The eaves of the gable roof make it seem afloat thanks to clear glass windows between the eaves and the wall, according to Vipuja. “As the gable roof is kept floating, natural light enters the inner space from all the four sides. The natural light changes throughout the day and during different seasons. This makes the experience within these inner spaces richer and more mesmerising,” she continues, relaying the light-filled, expansive experience of the Gable House.

The double height atrium | Gable House by UA Lab | STIRworld
The double height atrium Image: Maulik Patel, Courtesy of Inclined Studio

Comprising a study, living and resting spaces as well as a home studio, all the internal spaces of the single-family residence flow into one another. The elements of the interior design are realised within clean lines enhanced by the play of light, an essential participant of the home according to UA Lab. The volume of the formal living space is linked with the other main spaces of the house on one side, which leaves the other three sides open towards the garden.

The family and dining area visually connects with the rest of the house | Gable House by UA Lab | STIRworld
The family and dining area visually connects with the rest of the house Image: Maulik Patel, Courtesy of Inclined Studio

The double-height volume in the middle form the family room and the dining area. “Interestingly, this is sandwiched between two open spaces and provides very good cross-ventilation in the living room area, where maximum time is spent by the family,” says Parmar. A mild steel metal bridge ascends from the dining area to the floor above, where an abundance of natural stones and recycled wood can be found. The residential architecture employs such an open and visually connected planning that all interior areas can be seen, regardless of the vantage point.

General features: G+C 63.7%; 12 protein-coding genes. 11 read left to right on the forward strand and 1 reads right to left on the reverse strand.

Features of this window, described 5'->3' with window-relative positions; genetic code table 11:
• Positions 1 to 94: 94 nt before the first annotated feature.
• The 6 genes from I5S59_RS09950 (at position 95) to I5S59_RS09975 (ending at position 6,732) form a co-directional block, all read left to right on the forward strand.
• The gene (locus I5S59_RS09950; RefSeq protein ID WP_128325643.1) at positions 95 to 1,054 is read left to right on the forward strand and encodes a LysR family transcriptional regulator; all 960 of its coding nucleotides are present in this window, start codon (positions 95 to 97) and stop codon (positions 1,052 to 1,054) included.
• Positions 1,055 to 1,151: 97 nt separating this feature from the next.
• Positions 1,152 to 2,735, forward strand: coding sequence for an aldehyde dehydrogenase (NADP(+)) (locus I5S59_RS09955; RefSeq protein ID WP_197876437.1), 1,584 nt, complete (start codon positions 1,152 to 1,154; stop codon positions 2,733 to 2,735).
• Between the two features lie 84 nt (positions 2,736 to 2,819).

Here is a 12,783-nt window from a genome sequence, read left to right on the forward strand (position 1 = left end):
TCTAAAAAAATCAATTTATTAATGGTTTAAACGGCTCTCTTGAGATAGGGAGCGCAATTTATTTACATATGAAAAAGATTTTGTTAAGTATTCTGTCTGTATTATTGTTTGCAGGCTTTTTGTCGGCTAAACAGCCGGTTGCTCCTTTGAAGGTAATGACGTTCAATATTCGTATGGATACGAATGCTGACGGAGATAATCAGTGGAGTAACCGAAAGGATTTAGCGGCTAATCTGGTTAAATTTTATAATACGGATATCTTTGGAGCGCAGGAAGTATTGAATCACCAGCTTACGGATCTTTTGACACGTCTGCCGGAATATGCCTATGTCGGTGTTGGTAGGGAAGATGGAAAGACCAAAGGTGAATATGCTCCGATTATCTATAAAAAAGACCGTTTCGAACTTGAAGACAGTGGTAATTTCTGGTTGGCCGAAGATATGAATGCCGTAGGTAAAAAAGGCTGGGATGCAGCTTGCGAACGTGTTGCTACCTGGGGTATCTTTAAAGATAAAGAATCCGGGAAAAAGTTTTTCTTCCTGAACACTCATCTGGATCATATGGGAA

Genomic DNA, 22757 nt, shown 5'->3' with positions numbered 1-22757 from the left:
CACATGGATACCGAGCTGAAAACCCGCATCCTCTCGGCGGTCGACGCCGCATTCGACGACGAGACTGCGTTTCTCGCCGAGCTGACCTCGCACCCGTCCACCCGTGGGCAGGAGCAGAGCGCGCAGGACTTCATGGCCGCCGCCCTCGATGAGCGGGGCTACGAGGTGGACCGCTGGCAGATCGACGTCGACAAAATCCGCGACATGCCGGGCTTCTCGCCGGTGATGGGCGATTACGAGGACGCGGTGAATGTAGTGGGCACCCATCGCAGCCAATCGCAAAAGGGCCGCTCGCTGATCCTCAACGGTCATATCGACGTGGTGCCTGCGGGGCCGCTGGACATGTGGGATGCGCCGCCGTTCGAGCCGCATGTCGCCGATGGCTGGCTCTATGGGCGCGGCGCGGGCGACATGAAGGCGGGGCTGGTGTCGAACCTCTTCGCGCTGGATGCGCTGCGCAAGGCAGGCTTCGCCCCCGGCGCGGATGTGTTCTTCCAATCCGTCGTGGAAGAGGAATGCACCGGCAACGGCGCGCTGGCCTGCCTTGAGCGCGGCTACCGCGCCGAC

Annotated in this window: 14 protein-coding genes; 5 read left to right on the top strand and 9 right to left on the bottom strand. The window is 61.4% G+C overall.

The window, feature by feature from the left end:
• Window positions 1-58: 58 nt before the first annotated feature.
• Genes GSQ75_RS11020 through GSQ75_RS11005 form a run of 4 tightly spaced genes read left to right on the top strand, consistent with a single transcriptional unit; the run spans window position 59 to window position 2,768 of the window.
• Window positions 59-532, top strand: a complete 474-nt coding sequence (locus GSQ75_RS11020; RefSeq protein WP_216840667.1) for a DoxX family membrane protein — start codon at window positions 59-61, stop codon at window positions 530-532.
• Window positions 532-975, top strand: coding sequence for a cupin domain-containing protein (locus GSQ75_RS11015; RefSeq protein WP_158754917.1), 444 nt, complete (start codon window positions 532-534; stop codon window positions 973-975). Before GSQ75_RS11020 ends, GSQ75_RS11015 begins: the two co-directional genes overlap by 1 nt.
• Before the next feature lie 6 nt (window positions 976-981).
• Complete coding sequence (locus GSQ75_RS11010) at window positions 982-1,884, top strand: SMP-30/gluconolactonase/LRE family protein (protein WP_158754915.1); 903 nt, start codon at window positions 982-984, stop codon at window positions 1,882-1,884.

A mild steel metal bridge ascends from the dining area to the floor above | Gable House by UA Lab | STIRworld
A mild steel metal bridge ascends from the dining area to the floor above Image: Maulik Patel, Courtesy of Inclined Studio

The living room and the bedrooms on the first floor hold the gable roof, its seemingly delicate scissor truss providing uninterrupted clear openings at two ends which are kept transparent, protected by clear glass. This ensures that the insides are always provided with a clear view of the skies. A sliver of the interiors can be viewed from the street through the gable frame while most of it is concealed by plants and strategic angles. Potted plants, furnished accents, curated artworks, as well as the selected furniture add a much-needed dose of warmth and colour, ideated by the client Chandni Doshi, who is a designer herself.

Gable House designed by UA Lab | Gable House by UA Lab | STIRworld
The largely grey interiors are given strokes of colour via decor accents and furniture Image: Maulik Patel, Courtesy of Inclined Studio

The walls are finished in plaster and painted white, humbly contrasting the heavy grey palette that dominates the dwelling's concrete architecture. “From day one, the idea was clear. We wanted a house with minimum materials that relay a rich and bright experience,” says Vipuja, elaborating on the straightforward choice of colours and materials.

  • Conceptual sketch | Gable House by UA Lab | STIRworld
    Conceptual sketch Image: Maulik Patel, Courtesy of Inclined Studio
  • Conceptual plan | Gable House by UA Lab | STIRworld
    Conceptual plan Image: Maulik Patel, Courtesy of Inclined Studio

Project Details

Name: Gable House
Location: Ahmedabad, Gujarat, India
Year of completion: 2020
Architect: UA Lab (Urban Architectural Collaborative)
Founder and Principal Designer: Vipuja Parmar, Krishnakant Parmar
Lead Architects: Vipuja Parmar, Krishnakant Parmar
Design Team: Kruti Shah, Bageshri Thakar
Furniture and Furnishing: Chandni Doshi
Landscape: Sushma Sawant